Solar Energy Harvesting Apparatus
There is provided solar energy harvesting apparatus (20) including a clear polycarbonate body (21) including a transparent front face (23) and supporting a thermal absorber (27) adapted to absorb incident solar radiation. The thermal absorber (27) transfers heat via a fluid connector (28) to a circulated-fluid system and in addition controls the temperature of a photovoltaic element (24) mounted on the absorber (27) and connected to an electrical harness by electrical connectors (25, 26). The polycarbonate body (21) has complementary edge mating profiles (32, 33) engaging with a standard-tiled roof structure to replace some of the standard tiles thereof, and is secured conventionally to roof battens by a batten screw (29).
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The present invention relates to a solar energy harvesting apparatus, energy systems including the apparatus and methods of harvesting solar energy utilizing the apparatus. This invention has particular application (but is not limited to) roof mounted solar energy harvesting systems for domestic and industrial use, and for illustrative purposes the invention will be further described with reference to this application. The invention may find application in other methods and systems for harvesting solar energy including wall mounted and ground-based “broad acre” systems.PRIOR ART
The following examples of prior art apparatus are mere public knowledge are not to be construed as forming part of the common general knowledge in the art.
There are in existence a wide variety of solar energy systems including those which are installed on a roof of a structure such as a dwelling and which capture, via solar cells, solar energy which may be converted into an alternative form of energy to provide hot water, electricity or the like.
Many roof mounted solar systems have been described in the prior art. In general, a solar cell module is formed by interconnecting individual solar cells and laminating the interconnected cells into an integral solar cell module. More specifically, the module usually includes a stiff transparent cover layer made of a polymer or glass material, a transparent front encapsulant which adheres to the cover material and to a plurality of interconnected solar cells. The module also has a rear encapsulant which can be transparent or any other colour, a stiff backskin for protecting the rear surface of the module, a protective seal which covers the edges of the module, and a perimeter frame made of aluminium which covers the seal. The frame protects the edges of the module when the front cover is made of glass.
Before the frame is mounted, the module is laminated under heat and pressure. These conditions cause the layers of encapsulant material to melt, bond to adjacent surfaces, and to literally “encapsulate” the solar cells. Since crystalline silicon solar cells are usually brittle, the encapsulant serves to protect the solar cells and reduce breakage when the module is subject to mechanical stress during field usage. As can be seen from the above description the module is of relatively complicated construction.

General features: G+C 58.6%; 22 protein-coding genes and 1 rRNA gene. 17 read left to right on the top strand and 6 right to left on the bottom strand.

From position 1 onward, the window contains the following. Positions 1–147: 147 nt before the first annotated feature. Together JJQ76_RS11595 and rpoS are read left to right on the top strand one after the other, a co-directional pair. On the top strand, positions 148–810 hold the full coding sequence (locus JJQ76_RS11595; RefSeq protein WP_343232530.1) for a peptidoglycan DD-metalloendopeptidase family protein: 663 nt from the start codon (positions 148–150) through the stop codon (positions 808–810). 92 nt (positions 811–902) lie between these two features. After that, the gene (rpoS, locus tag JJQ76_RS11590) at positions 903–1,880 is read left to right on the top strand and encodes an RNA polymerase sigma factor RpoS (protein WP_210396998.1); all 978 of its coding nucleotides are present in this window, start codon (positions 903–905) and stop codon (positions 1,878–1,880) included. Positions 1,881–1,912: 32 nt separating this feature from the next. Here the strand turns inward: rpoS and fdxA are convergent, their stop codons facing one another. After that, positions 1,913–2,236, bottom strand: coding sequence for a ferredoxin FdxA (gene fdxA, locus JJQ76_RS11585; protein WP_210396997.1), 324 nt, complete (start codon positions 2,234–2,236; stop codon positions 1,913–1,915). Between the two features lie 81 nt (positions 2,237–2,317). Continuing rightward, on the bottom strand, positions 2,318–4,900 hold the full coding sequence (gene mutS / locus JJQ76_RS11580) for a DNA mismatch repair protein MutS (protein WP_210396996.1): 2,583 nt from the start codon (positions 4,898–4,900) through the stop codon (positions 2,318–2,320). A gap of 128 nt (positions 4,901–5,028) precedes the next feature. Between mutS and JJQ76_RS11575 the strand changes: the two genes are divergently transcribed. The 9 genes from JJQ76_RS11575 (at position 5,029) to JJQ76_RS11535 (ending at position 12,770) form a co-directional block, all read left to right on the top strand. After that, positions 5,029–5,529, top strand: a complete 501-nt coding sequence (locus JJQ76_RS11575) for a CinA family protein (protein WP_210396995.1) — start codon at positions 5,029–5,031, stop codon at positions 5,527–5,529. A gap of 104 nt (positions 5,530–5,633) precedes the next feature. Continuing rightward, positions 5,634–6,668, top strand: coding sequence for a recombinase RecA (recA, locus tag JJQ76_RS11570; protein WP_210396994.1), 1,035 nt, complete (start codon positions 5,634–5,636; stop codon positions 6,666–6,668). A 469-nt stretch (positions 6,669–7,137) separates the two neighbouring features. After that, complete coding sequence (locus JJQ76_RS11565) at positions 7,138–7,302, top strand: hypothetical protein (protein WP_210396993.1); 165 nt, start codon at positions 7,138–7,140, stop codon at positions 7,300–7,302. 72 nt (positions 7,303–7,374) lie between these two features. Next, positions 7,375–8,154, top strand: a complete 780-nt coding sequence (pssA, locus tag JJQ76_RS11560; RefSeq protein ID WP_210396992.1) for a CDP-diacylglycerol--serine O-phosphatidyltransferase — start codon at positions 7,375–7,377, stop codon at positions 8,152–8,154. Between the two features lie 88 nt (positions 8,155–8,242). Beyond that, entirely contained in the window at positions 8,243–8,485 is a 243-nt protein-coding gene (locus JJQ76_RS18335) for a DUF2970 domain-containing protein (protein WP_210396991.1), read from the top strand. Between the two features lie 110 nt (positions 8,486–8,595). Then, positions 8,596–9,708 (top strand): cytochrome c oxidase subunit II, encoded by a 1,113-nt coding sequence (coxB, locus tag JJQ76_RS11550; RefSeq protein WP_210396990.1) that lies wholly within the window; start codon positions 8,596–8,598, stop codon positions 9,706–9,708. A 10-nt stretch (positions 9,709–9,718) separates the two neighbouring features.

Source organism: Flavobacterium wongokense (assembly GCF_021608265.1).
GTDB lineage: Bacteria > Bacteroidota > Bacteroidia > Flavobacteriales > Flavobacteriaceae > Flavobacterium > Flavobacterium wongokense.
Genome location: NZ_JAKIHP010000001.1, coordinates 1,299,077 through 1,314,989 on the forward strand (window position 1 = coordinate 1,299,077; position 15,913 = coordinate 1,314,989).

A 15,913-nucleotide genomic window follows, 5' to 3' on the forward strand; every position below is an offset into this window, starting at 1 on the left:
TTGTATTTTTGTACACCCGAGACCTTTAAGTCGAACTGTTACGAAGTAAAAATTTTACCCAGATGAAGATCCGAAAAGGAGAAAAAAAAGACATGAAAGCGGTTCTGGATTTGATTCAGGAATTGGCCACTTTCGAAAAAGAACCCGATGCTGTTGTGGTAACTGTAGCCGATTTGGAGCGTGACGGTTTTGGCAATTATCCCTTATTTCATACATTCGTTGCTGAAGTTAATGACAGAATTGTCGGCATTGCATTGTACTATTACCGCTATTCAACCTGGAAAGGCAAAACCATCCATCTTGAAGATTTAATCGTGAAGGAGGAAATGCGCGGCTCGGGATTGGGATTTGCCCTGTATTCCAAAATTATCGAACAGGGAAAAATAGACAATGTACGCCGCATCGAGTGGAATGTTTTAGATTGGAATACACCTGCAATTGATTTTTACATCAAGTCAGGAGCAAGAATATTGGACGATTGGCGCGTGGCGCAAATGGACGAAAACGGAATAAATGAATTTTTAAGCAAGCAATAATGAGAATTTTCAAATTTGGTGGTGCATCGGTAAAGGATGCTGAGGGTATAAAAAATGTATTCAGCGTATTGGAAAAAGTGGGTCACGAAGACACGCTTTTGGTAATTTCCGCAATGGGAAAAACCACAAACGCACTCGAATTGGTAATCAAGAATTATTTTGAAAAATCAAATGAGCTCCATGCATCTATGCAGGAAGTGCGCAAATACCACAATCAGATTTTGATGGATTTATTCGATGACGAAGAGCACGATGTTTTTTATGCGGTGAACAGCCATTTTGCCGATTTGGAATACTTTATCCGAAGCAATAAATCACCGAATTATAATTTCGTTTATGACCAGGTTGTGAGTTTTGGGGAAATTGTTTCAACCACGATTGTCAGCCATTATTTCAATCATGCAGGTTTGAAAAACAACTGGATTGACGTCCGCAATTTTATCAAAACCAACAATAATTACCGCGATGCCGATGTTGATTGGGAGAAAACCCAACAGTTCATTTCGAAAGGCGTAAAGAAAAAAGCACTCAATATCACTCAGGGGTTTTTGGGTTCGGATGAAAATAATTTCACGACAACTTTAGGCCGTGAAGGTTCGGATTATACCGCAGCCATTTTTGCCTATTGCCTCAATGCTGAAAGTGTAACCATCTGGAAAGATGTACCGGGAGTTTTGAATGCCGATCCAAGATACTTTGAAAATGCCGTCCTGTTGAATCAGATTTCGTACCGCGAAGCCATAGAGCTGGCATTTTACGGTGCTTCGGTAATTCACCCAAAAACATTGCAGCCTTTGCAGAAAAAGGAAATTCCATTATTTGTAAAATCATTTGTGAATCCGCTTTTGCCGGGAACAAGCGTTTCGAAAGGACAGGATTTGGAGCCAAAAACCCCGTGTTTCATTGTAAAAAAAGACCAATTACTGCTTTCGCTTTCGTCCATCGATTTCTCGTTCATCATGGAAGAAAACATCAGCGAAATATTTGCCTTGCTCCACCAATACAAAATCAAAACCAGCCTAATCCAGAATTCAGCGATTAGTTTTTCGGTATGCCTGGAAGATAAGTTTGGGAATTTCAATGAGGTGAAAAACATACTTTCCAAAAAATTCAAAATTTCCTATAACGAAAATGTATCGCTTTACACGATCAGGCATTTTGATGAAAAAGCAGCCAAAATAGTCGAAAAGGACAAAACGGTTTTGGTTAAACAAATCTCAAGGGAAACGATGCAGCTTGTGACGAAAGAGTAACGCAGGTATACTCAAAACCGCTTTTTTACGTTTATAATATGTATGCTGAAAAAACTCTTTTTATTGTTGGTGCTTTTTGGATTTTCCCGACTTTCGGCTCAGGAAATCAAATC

In another example, U.S. Pat. No. 5,986,203 discloses a solar cell roof tile and method of forming same. The patent describes a solar cell roof tile including a front support layer, a transparent encapsulant layer, a plurality of interconnected solar cells and a back skin layer. The front support layer is formed of light transmitting material and has first and second surfaces. The transparent encapsulant layer is disposed adjacent the second surface of the front support layer. The interconnected solar cells have a first surface disposed adjacent the transparent encapsulant layer. The backskin layer has a first surface disposed adjacent a second surface of the interconnected solar cells, wherein a portion of the backskin layer wraps around and contacts the first surface of the front support layer to form the border region.
For amorphous silicon solar cell modules, polymeric frames of a moulded thermoplastic material are widely practiced. Reaction injection moulding may be used to mould a polyurethane frame around an amorphous silicon module. Modules made this way tend to be small (e.g., 5-10 Watt size), not the 50-80 Watt size more generally deployed using aluminium frames. The modules tend to be smaller because of the higher cost of the mould and the limited strength of the resulting polymeric frame with its integral mounting holes.
For crystalline silicon modules, the backskin material is generally quite costly. There are two widely used backskin materials, both of which tend to be expensive. The most popular material used is a Tedlar®/polyester/ethylene vinyl acetate laminate, and the other widely used backskin material is glass. Two additional layers of material are often deployed between the solar cells in the module and the backskin, further adding to the manufacturing costs. A rear sheet of the same material as the transparent encapsulant, (e.g., Ethylene Vinyl Acetate) may be provided.